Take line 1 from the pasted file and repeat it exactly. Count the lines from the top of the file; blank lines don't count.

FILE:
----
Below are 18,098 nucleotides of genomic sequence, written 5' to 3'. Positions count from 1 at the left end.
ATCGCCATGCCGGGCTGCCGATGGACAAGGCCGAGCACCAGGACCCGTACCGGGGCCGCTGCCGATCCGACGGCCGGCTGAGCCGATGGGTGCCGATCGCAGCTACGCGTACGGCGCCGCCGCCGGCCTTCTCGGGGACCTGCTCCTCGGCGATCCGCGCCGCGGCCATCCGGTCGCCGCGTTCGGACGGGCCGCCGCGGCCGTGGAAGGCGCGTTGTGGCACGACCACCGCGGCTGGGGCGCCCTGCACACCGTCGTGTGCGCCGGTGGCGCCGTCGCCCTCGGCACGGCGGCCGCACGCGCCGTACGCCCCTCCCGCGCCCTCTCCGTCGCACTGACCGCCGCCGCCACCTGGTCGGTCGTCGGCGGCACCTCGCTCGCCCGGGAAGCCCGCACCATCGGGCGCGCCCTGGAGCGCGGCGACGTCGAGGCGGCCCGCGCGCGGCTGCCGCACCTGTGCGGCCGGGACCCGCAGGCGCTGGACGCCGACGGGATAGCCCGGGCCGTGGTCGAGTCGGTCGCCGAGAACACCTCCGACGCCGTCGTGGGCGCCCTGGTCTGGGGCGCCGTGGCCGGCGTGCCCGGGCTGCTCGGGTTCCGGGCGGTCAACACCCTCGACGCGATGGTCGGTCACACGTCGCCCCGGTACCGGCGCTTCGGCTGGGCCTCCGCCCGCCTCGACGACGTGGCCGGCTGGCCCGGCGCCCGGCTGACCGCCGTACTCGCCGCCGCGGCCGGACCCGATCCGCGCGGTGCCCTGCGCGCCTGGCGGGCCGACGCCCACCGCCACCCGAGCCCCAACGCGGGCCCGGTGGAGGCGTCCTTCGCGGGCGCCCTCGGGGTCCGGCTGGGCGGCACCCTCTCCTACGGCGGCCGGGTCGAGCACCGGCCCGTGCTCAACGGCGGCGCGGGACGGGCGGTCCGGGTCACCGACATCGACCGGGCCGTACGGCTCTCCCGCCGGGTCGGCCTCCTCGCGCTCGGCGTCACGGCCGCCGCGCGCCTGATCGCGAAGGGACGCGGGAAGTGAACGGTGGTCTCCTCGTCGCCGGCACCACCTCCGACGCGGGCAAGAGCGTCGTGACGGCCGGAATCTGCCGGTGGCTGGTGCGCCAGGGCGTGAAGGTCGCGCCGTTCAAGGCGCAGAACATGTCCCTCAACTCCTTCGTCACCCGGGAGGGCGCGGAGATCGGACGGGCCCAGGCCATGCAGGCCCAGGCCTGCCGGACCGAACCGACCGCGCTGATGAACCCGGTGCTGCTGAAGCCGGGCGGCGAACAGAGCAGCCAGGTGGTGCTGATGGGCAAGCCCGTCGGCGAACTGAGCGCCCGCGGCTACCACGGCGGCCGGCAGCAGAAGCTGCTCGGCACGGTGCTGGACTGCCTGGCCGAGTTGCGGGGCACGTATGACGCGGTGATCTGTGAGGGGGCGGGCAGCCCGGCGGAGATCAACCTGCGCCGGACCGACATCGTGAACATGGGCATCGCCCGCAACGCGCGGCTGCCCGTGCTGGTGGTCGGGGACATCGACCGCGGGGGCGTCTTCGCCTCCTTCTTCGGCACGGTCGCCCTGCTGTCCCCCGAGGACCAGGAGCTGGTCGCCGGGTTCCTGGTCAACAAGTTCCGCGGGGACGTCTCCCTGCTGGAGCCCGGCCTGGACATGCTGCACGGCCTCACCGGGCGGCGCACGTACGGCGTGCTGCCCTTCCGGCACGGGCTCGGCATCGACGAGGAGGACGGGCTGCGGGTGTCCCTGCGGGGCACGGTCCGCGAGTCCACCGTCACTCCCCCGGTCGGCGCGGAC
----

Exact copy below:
Below are 18,098 nucleotides of genomic sequence, written 5' to 3'. Positions count from 1 at the left end.